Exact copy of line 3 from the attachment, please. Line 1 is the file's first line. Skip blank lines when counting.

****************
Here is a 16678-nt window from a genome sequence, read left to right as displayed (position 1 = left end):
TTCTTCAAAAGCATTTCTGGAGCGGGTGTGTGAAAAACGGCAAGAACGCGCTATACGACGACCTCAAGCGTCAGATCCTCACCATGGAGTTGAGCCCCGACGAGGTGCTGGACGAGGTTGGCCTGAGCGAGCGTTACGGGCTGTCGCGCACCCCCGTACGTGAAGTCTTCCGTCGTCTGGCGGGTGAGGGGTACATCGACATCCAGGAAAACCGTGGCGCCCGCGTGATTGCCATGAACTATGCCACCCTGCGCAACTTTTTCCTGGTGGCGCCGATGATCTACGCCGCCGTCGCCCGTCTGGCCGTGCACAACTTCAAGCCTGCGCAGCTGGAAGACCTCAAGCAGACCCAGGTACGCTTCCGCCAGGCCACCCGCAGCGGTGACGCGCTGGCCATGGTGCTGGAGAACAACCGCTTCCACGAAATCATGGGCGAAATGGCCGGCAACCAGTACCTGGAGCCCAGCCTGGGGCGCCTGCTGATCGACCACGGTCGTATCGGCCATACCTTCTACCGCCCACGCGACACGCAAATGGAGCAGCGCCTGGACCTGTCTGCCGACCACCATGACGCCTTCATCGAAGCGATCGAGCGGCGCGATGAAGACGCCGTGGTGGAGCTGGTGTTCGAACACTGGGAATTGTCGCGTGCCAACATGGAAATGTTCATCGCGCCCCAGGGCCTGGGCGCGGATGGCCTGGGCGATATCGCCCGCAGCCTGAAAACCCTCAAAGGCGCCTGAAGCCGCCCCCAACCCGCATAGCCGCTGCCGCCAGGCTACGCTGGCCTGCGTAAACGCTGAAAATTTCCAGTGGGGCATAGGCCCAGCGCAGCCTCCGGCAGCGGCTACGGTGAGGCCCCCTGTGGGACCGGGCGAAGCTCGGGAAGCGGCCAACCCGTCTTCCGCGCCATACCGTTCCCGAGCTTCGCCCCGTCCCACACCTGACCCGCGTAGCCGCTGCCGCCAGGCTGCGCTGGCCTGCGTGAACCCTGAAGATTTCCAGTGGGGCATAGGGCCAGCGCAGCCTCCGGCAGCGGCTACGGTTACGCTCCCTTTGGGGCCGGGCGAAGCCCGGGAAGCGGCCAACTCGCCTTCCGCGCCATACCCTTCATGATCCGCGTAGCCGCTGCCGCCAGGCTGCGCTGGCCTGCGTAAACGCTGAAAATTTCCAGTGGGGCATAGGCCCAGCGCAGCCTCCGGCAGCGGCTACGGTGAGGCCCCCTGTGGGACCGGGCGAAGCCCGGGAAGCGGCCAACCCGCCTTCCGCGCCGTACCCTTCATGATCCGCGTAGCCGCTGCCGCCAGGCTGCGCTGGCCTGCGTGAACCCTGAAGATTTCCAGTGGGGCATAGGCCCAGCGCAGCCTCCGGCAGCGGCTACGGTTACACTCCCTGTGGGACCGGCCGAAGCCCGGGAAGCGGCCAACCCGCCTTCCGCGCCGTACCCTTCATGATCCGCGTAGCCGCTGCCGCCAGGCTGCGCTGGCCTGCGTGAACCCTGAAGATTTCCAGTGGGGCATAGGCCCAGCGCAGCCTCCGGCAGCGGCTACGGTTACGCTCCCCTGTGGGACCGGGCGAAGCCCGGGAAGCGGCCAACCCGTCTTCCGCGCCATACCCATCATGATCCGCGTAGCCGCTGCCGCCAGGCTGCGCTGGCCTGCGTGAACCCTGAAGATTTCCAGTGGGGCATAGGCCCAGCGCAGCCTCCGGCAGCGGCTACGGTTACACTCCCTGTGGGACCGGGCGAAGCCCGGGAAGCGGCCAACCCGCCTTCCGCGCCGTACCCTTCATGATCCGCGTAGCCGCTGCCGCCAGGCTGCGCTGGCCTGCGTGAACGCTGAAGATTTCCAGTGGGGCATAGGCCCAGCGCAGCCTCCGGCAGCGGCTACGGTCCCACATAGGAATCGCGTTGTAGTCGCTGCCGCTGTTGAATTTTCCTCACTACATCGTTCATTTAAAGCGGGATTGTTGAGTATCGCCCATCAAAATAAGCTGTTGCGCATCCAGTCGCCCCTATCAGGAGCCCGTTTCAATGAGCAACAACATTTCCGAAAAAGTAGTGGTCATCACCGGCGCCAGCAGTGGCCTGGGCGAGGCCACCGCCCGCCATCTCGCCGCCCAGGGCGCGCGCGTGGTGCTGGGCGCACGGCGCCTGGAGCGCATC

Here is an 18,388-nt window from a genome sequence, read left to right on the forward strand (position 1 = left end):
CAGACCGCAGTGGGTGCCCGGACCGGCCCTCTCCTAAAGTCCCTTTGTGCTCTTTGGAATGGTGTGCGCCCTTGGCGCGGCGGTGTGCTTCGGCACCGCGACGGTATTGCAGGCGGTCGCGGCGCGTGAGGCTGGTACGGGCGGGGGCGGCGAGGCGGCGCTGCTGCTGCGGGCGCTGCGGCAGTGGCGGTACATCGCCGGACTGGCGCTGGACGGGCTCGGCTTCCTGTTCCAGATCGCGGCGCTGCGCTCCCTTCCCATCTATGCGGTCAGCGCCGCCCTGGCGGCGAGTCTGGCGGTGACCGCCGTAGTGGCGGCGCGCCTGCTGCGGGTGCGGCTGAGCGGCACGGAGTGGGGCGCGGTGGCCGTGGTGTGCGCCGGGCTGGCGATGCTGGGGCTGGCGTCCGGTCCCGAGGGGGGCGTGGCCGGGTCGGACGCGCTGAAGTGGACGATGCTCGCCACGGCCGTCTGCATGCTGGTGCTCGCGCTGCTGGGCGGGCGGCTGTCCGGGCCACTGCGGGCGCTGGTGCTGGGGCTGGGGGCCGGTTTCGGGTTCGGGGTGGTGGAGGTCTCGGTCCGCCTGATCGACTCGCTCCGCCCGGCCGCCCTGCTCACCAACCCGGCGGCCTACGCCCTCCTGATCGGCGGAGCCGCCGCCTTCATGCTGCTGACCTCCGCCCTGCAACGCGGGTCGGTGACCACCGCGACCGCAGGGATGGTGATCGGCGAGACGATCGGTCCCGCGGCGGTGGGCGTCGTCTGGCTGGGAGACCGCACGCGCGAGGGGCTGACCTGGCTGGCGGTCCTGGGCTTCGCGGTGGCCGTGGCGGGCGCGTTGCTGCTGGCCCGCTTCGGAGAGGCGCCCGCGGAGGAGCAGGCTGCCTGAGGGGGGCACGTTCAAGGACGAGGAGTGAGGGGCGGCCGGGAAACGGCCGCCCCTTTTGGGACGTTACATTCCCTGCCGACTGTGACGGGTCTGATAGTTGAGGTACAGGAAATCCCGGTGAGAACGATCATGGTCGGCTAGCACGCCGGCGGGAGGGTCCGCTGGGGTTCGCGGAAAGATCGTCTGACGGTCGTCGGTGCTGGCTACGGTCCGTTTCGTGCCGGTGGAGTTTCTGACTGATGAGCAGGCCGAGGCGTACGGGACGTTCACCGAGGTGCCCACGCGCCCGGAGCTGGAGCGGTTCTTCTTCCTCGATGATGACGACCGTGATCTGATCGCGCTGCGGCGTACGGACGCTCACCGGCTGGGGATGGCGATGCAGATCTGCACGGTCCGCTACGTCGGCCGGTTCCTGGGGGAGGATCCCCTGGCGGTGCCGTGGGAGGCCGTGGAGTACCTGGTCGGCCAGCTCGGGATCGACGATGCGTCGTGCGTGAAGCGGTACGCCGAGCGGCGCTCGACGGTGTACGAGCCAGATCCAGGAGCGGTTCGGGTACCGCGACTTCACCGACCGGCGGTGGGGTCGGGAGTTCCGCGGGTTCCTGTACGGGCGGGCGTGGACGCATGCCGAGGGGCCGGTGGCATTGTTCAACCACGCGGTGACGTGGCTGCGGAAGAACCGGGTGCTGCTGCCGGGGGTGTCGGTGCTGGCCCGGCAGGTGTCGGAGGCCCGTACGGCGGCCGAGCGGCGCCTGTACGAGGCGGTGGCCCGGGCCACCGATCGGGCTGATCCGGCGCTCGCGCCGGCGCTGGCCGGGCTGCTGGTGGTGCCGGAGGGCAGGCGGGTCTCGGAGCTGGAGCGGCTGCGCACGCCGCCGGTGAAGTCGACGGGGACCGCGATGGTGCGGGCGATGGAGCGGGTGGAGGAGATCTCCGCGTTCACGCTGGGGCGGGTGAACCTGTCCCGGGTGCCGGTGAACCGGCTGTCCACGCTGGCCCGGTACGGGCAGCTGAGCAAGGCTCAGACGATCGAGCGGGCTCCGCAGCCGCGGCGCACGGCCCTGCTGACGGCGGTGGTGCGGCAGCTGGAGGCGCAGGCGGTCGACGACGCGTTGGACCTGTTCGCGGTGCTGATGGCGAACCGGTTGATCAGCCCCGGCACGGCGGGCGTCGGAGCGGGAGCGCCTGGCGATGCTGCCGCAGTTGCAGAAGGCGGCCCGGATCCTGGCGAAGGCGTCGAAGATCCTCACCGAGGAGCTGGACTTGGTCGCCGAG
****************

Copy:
Here is an 18,388-nt window from a genome sequence, read left to right on the forward strand (position 1 = left end):